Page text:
Regardless of the crowdfunding model you choose, small business crowdfunding at its core is about investments from people around the globe. And, what differs everyday users from crowdfunding ones is exactly that – skin-in-the-game attitude which goes beyond consumerism.
Their investment can range from rewards to equity or donation-based concepts, but the end result is always the same. If a person believes in a small business or a start-up enough to invest, they are going to be the first to spread the word about your brand. Crowdfunding investment in a small business or a start-up transforms average users to a large dedicated community.
So crowdfunding is generally a good way to gather a group of brand ambassadors right at the very beginning, which will be proud and eager to help you kickstart your business.
The Foundation of a Crowdfunding Community
There are a couple of things you should keep in mind when you start building your crowdfunding community.
- When you’re gathering a community try to focus on what kind of benefit your idea will bring to them
- Identify your starting points – e.g. friends, family, colleagues. You can ask them to be your advocates and help you spread your message further.
- Use social media carefully – make sure you adapt your message to the social network you’re posting at.
- Get real while building your community – the desired outcome is for your community to feel a real connection with what you’re doing. So think of ways you can sweep them off their feet.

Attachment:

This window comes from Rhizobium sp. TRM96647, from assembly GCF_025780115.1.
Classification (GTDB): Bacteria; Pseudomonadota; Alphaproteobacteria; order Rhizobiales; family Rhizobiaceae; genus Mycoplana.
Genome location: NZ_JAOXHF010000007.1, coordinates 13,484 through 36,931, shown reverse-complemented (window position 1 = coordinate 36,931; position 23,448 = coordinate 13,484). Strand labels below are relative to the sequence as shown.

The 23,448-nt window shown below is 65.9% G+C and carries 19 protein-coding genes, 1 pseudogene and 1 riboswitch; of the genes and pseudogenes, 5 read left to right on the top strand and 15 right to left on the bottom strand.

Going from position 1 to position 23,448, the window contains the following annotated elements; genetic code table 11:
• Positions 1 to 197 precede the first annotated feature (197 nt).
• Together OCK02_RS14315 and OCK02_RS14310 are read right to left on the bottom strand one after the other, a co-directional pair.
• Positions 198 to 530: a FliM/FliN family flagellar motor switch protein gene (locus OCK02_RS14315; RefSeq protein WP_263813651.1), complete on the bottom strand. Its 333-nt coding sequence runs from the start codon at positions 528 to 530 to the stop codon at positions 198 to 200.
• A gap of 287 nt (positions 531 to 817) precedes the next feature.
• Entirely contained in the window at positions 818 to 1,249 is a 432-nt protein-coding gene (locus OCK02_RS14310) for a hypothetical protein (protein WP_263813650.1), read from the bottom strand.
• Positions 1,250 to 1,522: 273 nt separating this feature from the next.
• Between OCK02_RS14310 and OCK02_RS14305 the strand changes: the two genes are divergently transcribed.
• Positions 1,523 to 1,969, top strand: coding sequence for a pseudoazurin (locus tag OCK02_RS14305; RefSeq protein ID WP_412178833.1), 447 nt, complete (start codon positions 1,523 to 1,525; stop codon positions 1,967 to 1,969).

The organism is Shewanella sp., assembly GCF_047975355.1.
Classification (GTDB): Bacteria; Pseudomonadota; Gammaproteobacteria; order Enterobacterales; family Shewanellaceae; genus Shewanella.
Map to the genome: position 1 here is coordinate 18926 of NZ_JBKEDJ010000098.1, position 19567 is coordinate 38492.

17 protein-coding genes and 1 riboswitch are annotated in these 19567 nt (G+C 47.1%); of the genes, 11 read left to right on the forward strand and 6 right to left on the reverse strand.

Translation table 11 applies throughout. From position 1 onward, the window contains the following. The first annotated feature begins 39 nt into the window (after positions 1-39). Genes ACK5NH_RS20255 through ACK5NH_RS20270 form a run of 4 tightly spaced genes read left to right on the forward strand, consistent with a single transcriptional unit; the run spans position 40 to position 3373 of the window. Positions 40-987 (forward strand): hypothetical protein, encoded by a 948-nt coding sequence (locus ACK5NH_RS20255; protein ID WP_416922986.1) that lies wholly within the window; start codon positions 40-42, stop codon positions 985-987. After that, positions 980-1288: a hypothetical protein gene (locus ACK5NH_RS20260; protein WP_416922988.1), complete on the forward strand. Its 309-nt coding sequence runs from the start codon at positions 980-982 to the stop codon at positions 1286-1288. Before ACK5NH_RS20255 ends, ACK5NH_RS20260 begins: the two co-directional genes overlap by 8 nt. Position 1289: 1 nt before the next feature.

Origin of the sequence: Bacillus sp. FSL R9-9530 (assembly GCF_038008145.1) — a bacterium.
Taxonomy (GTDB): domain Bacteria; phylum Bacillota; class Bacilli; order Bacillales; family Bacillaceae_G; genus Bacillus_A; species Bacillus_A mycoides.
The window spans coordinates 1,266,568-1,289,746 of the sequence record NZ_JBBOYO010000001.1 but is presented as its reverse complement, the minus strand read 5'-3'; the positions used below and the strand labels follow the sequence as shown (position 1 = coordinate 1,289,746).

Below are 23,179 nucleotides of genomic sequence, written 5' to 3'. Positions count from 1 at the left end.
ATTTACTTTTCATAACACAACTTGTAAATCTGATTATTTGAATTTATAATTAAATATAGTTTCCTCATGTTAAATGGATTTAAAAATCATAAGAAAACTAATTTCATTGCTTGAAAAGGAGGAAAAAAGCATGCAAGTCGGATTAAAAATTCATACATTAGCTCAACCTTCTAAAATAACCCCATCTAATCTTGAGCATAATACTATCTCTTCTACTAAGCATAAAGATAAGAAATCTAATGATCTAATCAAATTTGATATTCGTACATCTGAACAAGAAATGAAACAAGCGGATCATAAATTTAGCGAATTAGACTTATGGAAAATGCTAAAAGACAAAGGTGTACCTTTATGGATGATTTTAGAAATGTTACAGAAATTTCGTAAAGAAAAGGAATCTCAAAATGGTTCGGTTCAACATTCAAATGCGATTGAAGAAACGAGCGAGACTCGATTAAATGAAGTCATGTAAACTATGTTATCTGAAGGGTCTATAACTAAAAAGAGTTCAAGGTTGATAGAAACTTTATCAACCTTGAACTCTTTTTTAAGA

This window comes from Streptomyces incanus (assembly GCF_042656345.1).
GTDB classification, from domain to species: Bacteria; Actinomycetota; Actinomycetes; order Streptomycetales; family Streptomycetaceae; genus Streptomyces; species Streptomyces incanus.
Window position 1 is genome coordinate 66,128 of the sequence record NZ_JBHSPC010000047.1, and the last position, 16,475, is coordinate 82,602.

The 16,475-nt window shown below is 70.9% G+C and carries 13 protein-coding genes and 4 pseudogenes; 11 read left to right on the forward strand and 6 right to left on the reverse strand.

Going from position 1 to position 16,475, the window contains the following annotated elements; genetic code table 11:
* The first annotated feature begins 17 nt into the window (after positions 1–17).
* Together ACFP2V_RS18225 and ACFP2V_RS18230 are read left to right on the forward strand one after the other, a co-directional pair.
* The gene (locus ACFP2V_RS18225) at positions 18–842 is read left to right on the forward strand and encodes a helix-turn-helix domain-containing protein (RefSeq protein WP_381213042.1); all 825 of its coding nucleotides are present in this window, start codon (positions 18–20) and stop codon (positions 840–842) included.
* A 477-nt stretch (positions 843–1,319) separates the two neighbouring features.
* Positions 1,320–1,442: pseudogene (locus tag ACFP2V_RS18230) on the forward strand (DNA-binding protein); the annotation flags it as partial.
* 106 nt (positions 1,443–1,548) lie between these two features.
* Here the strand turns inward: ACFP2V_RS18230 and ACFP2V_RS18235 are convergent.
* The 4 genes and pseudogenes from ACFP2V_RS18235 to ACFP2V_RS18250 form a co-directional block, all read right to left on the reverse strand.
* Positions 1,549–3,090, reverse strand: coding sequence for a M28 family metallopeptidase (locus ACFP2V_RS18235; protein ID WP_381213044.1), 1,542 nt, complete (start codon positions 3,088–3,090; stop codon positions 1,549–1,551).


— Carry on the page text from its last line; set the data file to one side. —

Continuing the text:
Benefits of Crowdfunding for Business
1. Crowdfunding Debt is Flexible
Small business loans in banks usually take up to 3 months before being processed and approved. Also, most of the bank loans are specific to what your funds are intended for. That investment approach is oriented towards old-school business models.
When going into crowdfunding debt, the platform, crowdfunding type, and your campaign dictate the way you’re out to pay your debt. For example, reward-based crowdfunding debt will be paid off as soon as you send out all the rewards to your backers. Equity, on the other hand, means that you and your legal team will have to conduct a set of rules for the equity part of your backers.
Is there a better way to conduct market research and validation than to present your idea and business plan to your end-users?
Crowdfunding preparation implies great marketing know-how. Starting from the visual presentation to the communication type you’re going to use to present your idea and benefits for your backers and end-users, everything plays a role in your campaign success.